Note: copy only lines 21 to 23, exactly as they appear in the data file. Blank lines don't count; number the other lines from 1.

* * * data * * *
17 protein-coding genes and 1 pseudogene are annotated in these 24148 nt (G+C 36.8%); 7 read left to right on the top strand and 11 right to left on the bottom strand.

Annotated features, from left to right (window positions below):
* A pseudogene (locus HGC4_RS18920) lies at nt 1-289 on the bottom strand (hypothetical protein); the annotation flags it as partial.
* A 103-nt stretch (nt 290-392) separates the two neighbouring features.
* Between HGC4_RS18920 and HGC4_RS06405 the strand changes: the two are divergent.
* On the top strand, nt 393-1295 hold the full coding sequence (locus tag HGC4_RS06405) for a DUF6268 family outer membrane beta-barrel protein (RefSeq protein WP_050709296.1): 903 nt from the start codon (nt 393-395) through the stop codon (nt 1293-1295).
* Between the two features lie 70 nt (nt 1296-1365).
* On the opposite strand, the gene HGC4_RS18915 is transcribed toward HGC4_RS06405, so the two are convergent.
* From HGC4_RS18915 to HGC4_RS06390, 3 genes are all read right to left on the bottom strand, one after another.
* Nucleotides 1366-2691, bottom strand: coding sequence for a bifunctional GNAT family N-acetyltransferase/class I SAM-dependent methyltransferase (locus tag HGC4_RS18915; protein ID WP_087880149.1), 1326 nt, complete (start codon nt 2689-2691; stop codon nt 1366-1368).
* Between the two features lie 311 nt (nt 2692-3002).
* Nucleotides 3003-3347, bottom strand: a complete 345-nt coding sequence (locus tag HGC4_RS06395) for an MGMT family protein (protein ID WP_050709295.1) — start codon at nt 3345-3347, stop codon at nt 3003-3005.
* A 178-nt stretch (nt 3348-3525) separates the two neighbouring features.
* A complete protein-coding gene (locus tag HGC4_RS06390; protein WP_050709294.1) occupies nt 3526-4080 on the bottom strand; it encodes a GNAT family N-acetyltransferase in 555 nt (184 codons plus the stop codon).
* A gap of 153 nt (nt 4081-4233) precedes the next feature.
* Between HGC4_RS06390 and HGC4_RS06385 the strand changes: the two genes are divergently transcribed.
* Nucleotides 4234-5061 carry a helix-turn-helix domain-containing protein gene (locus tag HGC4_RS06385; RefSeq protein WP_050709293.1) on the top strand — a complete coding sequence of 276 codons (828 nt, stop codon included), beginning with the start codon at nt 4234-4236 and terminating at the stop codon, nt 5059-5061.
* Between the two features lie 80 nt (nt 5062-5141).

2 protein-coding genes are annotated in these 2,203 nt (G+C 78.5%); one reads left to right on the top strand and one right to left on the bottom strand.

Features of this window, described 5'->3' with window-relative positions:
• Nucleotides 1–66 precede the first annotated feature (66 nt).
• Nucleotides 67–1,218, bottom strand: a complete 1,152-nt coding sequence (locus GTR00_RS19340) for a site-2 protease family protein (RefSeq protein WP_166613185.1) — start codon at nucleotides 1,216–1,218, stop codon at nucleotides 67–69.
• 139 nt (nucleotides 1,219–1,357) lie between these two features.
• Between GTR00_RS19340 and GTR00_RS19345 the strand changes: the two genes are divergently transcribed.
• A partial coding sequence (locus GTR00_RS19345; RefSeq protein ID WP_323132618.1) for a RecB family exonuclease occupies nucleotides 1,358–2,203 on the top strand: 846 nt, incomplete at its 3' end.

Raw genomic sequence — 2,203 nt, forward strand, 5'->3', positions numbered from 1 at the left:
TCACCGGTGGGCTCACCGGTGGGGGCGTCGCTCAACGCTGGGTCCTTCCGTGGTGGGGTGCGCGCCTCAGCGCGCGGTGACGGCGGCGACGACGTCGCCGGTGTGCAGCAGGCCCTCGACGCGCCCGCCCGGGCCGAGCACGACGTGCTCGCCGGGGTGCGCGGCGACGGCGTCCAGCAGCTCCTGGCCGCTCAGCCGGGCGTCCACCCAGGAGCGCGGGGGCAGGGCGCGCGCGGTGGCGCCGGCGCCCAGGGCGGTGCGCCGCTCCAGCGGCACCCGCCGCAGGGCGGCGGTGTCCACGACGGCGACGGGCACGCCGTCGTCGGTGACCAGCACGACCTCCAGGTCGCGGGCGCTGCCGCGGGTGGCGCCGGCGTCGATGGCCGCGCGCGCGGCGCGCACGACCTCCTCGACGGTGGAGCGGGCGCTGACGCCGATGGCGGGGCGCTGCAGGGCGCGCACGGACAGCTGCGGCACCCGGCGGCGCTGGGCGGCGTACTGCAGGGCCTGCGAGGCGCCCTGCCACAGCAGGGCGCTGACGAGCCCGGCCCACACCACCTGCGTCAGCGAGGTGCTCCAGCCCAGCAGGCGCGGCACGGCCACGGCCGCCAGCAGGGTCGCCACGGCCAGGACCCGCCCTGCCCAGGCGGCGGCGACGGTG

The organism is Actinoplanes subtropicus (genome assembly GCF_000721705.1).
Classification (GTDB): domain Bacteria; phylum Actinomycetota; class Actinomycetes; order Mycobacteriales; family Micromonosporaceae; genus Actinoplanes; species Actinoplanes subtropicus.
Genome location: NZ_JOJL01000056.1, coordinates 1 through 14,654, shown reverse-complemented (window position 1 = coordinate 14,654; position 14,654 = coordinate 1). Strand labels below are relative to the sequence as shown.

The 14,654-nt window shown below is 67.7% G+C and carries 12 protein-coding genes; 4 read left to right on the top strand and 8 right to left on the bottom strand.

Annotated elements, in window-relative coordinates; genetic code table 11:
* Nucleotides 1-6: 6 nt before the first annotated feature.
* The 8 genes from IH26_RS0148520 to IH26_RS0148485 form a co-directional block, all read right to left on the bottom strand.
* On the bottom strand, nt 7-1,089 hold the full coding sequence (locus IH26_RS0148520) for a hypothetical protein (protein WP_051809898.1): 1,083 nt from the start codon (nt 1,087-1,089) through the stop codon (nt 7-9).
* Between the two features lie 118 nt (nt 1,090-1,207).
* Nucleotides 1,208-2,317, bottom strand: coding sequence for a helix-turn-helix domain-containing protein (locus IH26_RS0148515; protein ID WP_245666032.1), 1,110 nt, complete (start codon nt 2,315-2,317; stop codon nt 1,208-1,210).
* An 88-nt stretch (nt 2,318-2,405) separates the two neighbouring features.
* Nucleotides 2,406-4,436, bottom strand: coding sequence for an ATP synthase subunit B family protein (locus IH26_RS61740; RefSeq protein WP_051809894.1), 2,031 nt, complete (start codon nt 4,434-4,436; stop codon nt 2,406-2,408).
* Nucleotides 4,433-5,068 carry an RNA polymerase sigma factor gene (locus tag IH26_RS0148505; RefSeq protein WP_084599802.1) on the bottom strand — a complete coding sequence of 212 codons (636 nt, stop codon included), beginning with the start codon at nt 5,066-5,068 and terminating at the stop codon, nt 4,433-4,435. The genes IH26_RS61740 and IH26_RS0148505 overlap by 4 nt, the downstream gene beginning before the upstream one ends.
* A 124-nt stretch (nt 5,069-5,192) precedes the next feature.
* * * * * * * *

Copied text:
• Nucleotides 1–66 precede the first annotated feature (66 nt).
• Nucleotides 67–1,218, bottom strand: a complete 1,152-nt coding sequence (locus GTR00_RS19340) for a site-2 protease family protein (RefSeq protein WP_166613185.1) — start codon at nucleotides 1,216–1,218, stop codon at nucleotides 67–69.
• 139 nt (nucleotides 1,219–1,357) lie between these two features.